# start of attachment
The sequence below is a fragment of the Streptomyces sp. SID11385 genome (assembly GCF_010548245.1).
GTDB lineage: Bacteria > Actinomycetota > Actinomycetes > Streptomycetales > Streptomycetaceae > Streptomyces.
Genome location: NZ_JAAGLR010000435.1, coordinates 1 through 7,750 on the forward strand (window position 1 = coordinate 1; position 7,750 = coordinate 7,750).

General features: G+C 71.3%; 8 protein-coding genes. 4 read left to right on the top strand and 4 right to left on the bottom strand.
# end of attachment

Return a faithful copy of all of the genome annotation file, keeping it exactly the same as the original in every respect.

The sequence below is a fragment of the Streptomyces sp. SID11385 genome (assembly GCF_010548245.1).
GTDB lineage: Bacteria > Actinomycetota > Actinomycetes > Streptomycetales > Streptomycetaceae > Streptomyces.
Genome location: NZ_JAAGLR010000435.1, coordinates 1 through 7,750 on the forward strand (window position 1 = coordinate 1; position 7,750 = coordinate 7,750).

General features: G+C 71.3%; 8 protein-coding genes. 4 read left to right on the top strand and 4 right to left on the bottom strand.